Trend and polarization of dental caries in pre-schoolers



Trend and polarization of dental caries in pre-schoolers


Tendencia y polarización de la caries dental en preescolares



Valdeci Elias dos Santos Junior, Joan Manuel Rodriguez Diaz, Arnoldo Vasconcelos de Alencar Filho, Maria das Graças Félix de Figueiredo, Candida Augusta Rabelo de Morais Guerra, Arnaldo França Caldas Junior, Monica Vilela Heimer, Aronita Rosenblatt

University of Pernambuco, Brazil.



Objective: to evaluate the tendency and polarization of dental caries in children 4-5 years of age, between 2006 and 2014.
Method: this is a comparison of two similar cross-sectional studies that included 226 children each year. Clinical data were collected according to the criteria proposed by the World Health Organization (WHO). A previously validated questionnaire was administered to parents or guardians of children, in order to obtain data related to family income.
Results: 32.7% of children in 2006 and 35% in 2014 had at least one decayed tooth. The dmft index was 1.25 in 2006 and 1.40 in 2014, with no statistically significant difference (p> 0.05). It was verified that there is a higher concentration of dental caries in populations of lower economic status (p <0.05) for the years of analysis.
Conclusion: the caries prevalence showed a tendency to remain constant after eight years of the baseline. Thus, the disease showed polarized, indicating a higher concentration of children whose families had worse socioeconomic conditions.

Keywords: dental caries, children, epidemiology, oral health, comparative study.


Objetivo: evaluar la tendencia y la polarización de la caries dental en niños de 4-5 años de edad, entre 2006 y 2014.
Método: se trata de la comparación de dos estudios transversales similares que incluyó a 226 niños en cada año. Los datos clínicos fueron recogidos de acuerdo con los criterios propuestos por la Organización Mundial de la Salud (OMS). un cuestionario previamente validado, fue aplicado a los padres o responsables de los niños, con la finalidad de obtener datos relacionados con los ingresos financieros familiar.
Resultados: el 32,7% de los niños en 2006 y 35% en el 2014, tenían al menos un diente cariado. El índice ceod en 2006 fue de 1,25 y en 2014, de 1,40, no se encontró diferencia estadísticamente significativa (p> 0,05). Fue verificado que hay una mayor concentración de caries dental en poblaciones de menor estatus económico (p<0,05) para los años de análisis.
Conclusión: la prevalencia de caries dental presentó una tendencia a mantenerse constante después de ocho años del momento de la evaluación inicial. Con esto, la enfermedad se mostró polarizada, evidenciando una mayor concentración en niños cuya familia poseía peores condiciones socioeconómicas.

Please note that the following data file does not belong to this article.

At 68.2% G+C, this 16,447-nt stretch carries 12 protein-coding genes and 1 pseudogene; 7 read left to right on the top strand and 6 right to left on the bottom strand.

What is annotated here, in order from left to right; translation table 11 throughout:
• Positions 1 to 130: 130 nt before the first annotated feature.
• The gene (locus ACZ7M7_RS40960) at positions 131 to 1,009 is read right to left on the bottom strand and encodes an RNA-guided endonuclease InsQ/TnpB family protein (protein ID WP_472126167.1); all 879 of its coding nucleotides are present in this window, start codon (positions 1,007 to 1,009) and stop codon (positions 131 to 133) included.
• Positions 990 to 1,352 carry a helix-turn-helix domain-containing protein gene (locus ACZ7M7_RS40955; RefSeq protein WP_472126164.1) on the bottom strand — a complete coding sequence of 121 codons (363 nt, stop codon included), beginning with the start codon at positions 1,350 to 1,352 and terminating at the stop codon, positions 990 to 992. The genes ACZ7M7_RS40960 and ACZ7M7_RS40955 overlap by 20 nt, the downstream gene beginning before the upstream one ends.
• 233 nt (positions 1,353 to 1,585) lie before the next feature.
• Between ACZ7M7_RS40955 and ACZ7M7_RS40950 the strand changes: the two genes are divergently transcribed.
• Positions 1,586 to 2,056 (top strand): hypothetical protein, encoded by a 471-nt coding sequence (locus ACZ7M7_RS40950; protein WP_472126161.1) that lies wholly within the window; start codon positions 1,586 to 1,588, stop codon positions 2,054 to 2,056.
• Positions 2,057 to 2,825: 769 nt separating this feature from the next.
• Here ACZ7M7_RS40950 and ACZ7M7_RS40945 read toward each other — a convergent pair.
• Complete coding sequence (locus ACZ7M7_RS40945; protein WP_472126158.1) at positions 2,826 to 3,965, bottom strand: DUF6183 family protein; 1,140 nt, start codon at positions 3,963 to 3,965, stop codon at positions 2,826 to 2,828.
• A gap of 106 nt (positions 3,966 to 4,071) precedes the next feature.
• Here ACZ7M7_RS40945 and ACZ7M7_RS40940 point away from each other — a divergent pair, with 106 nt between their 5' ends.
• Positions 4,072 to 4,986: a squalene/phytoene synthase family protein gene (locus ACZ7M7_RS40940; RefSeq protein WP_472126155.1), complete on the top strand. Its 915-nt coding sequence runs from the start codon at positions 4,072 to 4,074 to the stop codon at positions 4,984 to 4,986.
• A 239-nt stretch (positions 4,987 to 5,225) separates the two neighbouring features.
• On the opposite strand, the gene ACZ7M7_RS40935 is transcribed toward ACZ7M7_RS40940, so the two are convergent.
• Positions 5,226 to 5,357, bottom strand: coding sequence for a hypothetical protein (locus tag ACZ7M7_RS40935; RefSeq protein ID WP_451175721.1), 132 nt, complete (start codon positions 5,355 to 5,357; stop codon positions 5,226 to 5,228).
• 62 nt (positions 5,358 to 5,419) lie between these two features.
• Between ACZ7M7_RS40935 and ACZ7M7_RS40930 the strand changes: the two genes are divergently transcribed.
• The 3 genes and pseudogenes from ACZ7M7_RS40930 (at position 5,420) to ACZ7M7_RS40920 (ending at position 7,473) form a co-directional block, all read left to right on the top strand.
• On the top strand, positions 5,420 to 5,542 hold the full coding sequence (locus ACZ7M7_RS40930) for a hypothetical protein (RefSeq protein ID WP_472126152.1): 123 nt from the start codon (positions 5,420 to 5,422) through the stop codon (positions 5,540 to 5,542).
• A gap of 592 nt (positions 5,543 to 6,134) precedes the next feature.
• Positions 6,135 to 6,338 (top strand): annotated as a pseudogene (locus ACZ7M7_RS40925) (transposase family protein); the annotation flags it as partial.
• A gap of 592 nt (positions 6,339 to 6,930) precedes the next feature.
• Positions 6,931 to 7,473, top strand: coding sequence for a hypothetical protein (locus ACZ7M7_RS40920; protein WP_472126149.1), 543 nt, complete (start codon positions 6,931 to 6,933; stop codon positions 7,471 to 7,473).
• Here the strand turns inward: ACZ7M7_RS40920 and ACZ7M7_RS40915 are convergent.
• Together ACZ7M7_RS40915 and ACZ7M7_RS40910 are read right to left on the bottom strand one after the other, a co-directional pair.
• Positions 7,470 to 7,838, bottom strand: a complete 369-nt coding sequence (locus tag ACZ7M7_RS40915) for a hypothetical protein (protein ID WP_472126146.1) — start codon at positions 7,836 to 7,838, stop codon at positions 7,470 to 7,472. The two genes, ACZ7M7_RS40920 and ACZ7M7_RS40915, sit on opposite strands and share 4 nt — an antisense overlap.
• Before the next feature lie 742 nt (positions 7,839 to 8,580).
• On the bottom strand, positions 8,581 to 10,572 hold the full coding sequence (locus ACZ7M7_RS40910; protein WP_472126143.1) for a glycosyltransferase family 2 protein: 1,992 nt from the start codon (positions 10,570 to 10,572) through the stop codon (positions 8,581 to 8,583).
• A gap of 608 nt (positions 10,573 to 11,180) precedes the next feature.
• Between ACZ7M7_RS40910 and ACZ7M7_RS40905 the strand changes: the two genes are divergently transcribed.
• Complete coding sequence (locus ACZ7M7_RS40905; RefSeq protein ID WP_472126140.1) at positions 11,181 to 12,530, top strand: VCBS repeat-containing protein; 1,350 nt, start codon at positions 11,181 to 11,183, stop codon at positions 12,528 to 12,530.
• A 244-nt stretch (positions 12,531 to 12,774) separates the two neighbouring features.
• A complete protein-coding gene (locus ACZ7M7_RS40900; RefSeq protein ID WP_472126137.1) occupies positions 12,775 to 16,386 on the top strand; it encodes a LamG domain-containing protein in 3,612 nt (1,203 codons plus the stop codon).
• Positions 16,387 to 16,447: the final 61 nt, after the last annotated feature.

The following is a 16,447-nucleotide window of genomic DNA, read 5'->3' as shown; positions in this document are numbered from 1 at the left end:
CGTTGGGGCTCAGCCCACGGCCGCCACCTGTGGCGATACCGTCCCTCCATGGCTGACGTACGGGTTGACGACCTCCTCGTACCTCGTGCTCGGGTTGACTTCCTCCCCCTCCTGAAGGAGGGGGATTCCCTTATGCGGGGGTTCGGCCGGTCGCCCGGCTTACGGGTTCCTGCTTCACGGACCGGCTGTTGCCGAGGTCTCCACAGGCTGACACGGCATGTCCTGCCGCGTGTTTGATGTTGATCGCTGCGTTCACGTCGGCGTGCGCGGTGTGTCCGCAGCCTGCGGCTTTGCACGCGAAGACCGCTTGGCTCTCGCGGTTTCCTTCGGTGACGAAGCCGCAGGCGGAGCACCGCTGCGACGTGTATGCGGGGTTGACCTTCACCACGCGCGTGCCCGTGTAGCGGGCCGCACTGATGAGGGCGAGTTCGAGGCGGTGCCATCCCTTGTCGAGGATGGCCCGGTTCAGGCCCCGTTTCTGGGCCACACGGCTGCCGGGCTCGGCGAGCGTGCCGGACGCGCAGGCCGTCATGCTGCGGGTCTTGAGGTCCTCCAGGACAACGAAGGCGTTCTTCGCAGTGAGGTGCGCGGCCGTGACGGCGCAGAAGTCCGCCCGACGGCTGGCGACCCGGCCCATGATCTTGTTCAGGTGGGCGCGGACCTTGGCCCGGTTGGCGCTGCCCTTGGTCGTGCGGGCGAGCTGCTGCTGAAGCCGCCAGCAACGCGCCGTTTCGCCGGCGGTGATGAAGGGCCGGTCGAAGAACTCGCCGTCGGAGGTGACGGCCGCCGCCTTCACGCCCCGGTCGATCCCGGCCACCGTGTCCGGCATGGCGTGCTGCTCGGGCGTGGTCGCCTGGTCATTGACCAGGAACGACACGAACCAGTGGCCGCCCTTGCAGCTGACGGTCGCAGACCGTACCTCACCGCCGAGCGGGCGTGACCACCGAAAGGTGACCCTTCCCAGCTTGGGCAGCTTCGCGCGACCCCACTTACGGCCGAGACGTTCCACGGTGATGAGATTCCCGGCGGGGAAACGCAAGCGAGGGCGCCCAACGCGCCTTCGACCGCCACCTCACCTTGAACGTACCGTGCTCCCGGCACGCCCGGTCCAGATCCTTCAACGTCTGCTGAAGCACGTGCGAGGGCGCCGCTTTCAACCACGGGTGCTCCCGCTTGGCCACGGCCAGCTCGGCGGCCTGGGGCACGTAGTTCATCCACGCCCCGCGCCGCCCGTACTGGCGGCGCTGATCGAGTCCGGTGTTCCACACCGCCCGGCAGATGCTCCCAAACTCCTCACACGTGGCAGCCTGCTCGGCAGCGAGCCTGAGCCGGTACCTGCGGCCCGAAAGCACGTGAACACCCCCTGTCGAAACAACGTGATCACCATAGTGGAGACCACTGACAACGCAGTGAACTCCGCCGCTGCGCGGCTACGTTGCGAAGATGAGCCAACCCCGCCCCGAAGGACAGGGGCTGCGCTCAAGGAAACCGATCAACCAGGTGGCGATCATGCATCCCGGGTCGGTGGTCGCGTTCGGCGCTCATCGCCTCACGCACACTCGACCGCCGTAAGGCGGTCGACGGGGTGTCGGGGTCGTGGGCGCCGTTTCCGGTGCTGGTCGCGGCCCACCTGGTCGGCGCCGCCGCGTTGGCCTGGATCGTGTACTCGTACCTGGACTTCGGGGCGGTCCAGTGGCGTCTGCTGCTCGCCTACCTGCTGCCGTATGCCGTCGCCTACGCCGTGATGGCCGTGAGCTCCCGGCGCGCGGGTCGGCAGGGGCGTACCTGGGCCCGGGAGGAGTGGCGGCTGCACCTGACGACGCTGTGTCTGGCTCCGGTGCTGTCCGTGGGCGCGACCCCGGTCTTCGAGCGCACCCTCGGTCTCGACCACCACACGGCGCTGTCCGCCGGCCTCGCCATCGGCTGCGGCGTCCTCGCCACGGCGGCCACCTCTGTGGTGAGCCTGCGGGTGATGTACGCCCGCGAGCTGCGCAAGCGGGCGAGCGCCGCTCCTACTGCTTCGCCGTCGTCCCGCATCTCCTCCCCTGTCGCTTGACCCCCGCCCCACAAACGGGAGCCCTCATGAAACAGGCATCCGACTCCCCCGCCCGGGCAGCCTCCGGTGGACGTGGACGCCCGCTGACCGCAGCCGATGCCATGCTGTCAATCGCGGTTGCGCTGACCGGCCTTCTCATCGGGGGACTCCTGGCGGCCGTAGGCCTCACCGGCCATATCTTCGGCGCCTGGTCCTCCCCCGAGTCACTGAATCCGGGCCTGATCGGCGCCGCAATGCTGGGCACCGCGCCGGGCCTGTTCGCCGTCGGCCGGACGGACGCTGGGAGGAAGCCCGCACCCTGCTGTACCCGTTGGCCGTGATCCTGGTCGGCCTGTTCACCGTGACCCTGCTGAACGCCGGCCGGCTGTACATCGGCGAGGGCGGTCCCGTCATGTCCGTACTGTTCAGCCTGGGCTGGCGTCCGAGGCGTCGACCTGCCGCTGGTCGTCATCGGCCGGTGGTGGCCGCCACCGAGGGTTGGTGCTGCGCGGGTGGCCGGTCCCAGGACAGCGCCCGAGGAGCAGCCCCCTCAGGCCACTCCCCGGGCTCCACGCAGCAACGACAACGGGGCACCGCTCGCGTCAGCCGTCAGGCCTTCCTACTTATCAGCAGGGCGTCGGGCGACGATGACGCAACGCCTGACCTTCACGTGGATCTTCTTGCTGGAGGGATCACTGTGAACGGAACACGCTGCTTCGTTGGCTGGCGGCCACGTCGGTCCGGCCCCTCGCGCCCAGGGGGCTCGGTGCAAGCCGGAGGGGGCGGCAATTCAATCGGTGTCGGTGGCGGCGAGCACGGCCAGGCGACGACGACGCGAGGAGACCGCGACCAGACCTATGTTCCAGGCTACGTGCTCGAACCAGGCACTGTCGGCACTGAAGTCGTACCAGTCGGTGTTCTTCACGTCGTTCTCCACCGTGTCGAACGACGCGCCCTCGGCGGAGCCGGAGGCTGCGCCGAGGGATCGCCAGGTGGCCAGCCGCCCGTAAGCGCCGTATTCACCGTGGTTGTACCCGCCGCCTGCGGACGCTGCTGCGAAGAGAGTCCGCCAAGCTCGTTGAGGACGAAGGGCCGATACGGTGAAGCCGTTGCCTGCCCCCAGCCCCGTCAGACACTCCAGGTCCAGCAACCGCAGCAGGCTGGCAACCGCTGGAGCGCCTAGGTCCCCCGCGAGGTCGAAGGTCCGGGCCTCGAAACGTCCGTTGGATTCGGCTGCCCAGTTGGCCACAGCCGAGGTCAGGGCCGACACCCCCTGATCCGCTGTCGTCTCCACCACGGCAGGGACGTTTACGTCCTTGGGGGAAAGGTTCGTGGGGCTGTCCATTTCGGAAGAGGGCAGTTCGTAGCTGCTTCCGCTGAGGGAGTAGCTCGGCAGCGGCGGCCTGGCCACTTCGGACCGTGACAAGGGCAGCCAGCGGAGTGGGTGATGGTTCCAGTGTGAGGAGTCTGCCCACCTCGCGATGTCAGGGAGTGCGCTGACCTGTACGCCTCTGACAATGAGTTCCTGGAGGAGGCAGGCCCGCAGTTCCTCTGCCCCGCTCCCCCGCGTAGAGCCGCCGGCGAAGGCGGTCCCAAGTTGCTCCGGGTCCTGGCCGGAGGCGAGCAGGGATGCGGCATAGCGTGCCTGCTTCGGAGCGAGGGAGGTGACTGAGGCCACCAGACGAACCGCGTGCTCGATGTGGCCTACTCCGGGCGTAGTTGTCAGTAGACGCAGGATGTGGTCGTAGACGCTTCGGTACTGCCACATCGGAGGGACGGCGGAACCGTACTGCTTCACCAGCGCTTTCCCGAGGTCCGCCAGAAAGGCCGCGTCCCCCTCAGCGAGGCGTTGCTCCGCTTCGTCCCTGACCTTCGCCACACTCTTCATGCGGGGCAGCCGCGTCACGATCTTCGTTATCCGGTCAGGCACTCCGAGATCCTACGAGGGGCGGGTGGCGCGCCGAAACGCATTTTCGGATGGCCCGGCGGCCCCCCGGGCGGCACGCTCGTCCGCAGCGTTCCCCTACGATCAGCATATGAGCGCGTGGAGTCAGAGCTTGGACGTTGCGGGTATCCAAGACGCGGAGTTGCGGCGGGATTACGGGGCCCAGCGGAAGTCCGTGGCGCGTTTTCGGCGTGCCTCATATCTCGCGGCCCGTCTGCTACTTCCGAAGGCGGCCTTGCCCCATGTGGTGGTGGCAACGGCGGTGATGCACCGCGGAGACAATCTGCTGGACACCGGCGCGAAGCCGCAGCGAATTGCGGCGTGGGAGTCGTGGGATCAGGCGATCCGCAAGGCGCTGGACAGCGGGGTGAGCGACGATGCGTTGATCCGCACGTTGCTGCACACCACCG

Palabras clave: caries dental, niños, epidemiología, salud oral.



The modern world has seen a declining trend in caries prevalence in both developing and developed countries.1 In Brazil, this has also been reported, although there are marked differences in the distribution of the prevalence of this disease in different regions of the country and among various population groups.2 Thus, caries remains a public health problem and toothache still a major cause for school absenteeism.1,3

The last Brazilian national report on oral health held in 2010 showed that 54.3% of children under 5 years of age had on average 2.43 carious teeth, and dental decay made up for about 80% of the index of decayed, extracted and filled teeth for the primary dentition (dmft).2 The same report indicated that in the northeastern part of the country, this situation appears to be more severe, the mean dmft was 2.89, of which, 88.2% makes up for to the decay component of the index. The World Health Organization goal of oral health for the year 2000 had already proposed that 50% of children aged 5 and 6 years should be caries free. For the year 2010, this target was increased to 90% and in less bold perspective, the goal was reduced to 80% for 2020.4

By analyzing the process of epidemiological transition of dental caries in children in developed countries, it is clear that there is a phenomenon known as polarization of the disease, characterized by the social vulnerability of social groups that still have a great effect on preventing the decline of dental caries. Corroborating this, it appears that a greater burden of caries affects populations less economically favored.5

This way, it is essential to monitor changes in the distribution and severity of disease in society and assess the risk factors over time.6 Thus, the aim of this study was to evaluate the trend and polarization of dental caries in children 4-5 years between 2006 and 2014.



This study was approved by the Ethics Committee in Research of the University of Pernambuco under the Protocol 044/06 and conducted in accordance with the ethical principles that pertain to the Declaration of Helsinki.

The two cross-sectional studies were conducted in the years 2006 and 2014, in the city capital of the State of Pernambuco, Recife, Brazil, which has an area of 217 km2 and population of 1.561,659 inhabitants, representing 18% of the State population.7

The sample size calculation was based on a pilot study in which dental caries had a prevalence of 29.7%, considering a confidence interval of 90% and type I error of 5%, using a formula for cross-sectional studies in the program Epi info Version 2000 (Atlanta, Georgia, USA). It was soon established one sample calculation of 226 children for each year of analysis, totaling 452 children.

The Clinical exam for the detection of caries was conducted by four calibrated examiners according to the guidelines of the World Health Organization. 8 The Kappa coefficients for inter- and intraexaminer calibration were 0.89 and 0.83, respectively.

All children were examined at the knee to knee position, in a place with good natural lighting. The examiners wore appropriate clothing and personal protective equipment (PPE): gown, cap, mask, goggles and disposable gloves. The standards of biosecurity, both for infection control and for the elimination of waste followed the Manual recommended by the National Health Surveillance Agency: Dental Services: Prevention and Risk Control (BRAZIL / MS / ANVISA , 2006). Children with motor and mental disorders were excluded from the sample to assure better reliability for the data.

Dental caries was assessed by the index of decayed, extracted and filled teeth for the primary dentition (dmft). To assess the polarization of caries family income was registered for each examined child, based on the minimum Brazilian wage salary. A previously validated questionnaire was administered to parents or guardians of children, in order to obtain data related to family income.